REIGNING champion Matt Neal is only four points behind leader Jason Plato following an action-packed Dunlop MSA British Touring Car Championship meeting at Donington Park.
Neal claimed third place in the first race and second in race two behind Honda Yuasa Racing Team colleague Gordon Shedden, briefly sending him to the top of standings, before crashing out in the third.
It leaves the Worcestershire driver on 80 points heading into rounds seven, eight and nine at Thruxton on April 28 and 29.
A successful meeting for the Pershore-based team also saw Shedden add a runner-up spot in race one to his victory ahead of Neal in the second, while the Scot was also credited with the last having originally finished third.
Initial winner Mat Jackson’s Ford Focus was found to have exceeded turbo boost limits and Plato, originally second, was given a time penalty for bumping Shedden off the track at the final bend.
Neal, from Shenstone, said: “Everything was going great until race three — a third in race one and then a great result for Honda in race two.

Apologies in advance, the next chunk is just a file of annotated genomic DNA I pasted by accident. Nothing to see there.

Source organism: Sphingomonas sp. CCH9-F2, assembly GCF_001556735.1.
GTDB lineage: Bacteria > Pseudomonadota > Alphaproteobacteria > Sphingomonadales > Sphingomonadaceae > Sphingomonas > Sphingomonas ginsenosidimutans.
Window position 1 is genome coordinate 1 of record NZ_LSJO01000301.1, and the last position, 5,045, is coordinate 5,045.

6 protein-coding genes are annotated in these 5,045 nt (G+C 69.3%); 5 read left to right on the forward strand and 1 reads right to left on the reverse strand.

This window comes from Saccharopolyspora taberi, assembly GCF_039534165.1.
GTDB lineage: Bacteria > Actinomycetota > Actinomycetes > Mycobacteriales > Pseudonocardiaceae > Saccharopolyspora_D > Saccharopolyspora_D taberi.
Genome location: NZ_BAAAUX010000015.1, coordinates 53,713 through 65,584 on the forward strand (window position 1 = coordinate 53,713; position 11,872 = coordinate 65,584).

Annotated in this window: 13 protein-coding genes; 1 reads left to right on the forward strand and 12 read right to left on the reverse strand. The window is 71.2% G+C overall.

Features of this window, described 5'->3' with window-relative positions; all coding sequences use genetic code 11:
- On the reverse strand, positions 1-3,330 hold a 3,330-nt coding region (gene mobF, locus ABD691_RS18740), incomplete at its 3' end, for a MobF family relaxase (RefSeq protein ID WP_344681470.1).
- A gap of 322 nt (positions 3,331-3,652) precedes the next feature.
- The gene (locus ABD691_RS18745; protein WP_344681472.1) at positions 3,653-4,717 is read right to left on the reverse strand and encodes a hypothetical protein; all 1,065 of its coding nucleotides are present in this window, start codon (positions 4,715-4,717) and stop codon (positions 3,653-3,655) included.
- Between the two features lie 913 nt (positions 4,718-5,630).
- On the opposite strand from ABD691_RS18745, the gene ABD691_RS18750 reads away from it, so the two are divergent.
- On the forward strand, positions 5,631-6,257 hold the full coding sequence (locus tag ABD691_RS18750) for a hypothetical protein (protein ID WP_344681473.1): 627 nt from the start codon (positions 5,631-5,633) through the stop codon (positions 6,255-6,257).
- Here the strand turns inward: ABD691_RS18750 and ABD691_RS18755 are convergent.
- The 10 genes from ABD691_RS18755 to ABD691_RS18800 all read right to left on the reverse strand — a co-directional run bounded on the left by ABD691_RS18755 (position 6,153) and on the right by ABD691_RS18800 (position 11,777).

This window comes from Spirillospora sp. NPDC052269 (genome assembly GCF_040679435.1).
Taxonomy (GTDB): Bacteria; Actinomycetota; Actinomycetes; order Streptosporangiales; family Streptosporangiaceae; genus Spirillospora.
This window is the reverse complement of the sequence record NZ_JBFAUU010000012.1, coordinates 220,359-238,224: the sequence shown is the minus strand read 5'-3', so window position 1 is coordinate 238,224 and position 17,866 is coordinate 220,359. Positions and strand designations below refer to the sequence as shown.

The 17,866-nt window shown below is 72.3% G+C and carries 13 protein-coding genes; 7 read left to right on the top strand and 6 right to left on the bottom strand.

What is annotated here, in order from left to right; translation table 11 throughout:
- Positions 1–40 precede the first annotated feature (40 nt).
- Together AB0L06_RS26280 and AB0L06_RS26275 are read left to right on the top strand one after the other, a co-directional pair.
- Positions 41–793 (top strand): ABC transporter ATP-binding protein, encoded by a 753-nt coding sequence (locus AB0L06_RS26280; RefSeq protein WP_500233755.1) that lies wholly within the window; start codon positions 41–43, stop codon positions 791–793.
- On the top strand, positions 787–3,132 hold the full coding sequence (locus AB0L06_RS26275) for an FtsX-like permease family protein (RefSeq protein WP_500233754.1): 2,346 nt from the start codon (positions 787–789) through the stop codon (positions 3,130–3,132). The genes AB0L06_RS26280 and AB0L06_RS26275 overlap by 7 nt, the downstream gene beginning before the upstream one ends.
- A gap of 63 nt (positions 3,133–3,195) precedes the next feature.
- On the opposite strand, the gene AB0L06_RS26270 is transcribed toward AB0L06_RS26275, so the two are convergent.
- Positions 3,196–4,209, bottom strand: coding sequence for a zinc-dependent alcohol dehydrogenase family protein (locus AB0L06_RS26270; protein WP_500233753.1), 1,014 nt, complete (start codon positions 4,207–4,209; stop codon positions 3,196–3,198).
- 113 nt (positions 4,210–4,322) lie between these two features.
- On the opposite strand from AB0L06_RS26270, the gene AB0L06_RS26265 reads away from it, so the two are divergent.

“But race three showed just how quickly it can all change in the BTCC and now I find myself chasing Jason again as we go to Thruxton.
“But the main thing is we’re still right in the hunt and my Honda won’t have quite so much success ballast to deal with as his MG around there.”
Neal, however, remains frustrated at what he sees as unfair restrictions being placed on the team’s Honda Civic turbo engine by race organisers.
The 45-year-old added: “The Honda is the best engine in the championship and they freely admit that, that’s why they make us run less boost than anyone else. Why are we the slowest in the speed traps then?”
Elsewhere at Donington, Pershore rivals Rob Austin Racing endured a rotten time after seeing two engines blow up.
Having qualified in eighth for the first race, Austin’s Audi A4 suffered engine failure and had to be replaced overnight.
However, the spare lasted only six laps of race one, forcing the 31-year-old, the team’s only driver following the withdrawal of Mark Hazell, to retire.
But Austin vowed: “When life knocks you down, get up and change up a gear. Myself and all the team will go at Thruxton as hard as we can with a do or die, first or last mentality.”
Rob Austin Racing were also one of three teams given verbal warnings for moving their cars into their pit garages without permission before the qualifying session had ended at Donington Park meeting.